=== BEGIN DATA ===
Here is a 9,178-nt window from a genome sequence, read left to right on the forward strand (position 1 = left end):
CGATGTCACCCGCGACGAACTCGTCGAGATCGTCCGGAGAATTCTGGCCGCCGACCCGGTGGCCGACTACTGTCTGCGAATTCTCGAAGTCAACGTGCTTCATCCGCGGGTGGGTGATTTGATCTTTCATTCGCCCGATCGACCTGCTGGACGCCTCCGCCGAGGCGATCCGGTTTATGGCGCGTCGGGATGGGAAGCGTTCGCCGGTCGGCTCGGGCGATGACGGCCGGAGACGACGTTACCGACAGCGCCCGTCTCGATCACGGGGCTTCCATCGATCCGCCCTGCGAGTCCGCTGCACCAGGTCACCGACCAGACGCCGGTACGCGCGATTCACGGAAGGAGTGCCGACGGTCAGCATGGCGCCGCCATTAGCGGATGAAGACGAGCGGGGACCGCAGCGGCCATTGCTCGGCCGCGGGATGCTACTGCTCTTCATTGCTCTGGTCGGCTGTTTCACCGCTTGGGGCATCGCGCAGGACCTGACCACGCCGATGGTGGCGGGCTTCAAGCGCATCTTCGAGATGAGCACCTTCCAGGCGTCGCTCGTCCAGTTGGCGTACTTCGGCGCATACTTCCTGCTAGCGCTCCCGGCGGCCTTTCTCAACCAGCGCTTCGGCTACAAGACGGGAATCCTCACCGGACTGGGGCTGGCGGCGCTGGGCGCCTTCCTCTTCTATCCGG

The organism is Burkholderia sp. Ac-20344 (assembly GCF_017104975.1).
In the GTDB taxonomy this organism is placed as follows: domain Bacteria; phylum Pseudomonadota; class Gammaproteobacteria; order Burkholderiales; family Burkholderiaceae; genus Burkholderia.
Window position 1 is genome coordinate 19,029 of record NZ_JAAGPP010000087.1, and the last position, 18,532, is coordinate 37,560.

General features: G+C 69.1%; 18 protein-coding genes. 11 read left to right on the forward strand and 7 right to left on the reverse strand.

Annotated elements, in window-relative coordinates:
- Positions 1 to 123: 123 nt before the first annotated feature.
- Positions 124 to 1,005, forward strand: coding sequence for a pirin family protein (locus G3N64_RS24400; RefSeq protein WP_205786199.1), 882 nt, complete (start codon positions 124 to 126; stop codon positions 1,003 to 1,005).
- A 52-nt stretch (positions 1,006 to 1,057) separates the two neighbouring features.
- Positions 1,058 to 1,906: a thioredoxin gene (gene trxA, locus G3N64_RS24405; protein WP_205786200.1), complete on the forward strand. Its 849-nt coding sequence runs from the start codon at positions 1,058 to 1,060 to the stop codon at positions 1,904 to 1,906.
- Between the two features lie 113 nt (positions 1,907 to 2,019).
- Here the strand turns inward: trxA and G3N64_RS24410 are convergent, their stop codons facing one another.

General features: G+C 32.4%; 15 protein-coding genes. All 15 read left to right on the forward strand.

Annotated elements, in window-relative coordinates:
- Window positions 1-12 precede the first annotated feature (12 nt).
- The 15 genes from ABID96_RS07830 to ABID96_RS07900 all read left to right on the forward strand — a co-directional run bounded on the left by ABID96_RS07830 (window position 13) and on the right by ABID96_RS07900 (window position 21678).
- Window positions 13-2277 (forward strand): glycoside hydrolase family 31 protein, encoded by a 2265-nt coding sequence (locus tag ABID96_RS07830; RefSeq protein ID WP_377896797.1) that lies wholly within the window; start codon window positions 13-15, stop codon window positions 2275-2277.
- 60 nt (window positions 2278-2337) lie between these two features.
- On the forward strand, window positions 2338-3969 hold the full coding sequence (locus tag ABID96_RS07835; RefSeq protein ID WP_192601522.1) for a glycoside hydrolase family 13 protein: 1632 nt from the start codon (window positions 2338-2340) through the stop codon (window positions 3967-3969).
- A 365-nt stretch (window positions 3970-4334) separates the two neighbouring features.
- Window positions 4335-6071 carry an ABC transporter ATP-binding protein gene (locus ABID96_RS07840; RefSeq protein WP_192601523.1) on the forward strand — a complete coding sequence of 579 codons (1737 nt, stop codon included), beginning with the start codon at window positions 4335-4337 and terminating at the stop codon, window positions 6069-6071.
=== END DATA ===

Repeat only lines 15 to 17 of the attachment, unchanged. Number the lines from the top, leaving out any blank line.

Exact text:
Annotated elements, in window-relative coordinates:
- Window positions 1-12 precede the first annotated feature (12 nt).
- The 15 genes from ABID96_RS07830 to ABID96_RS07900 all read left to right on the forward strand — a co-directional run bounded on the left by ABID96_RS07830 (window position 13) and on the right by ABID96_RS07900 (window position 21678).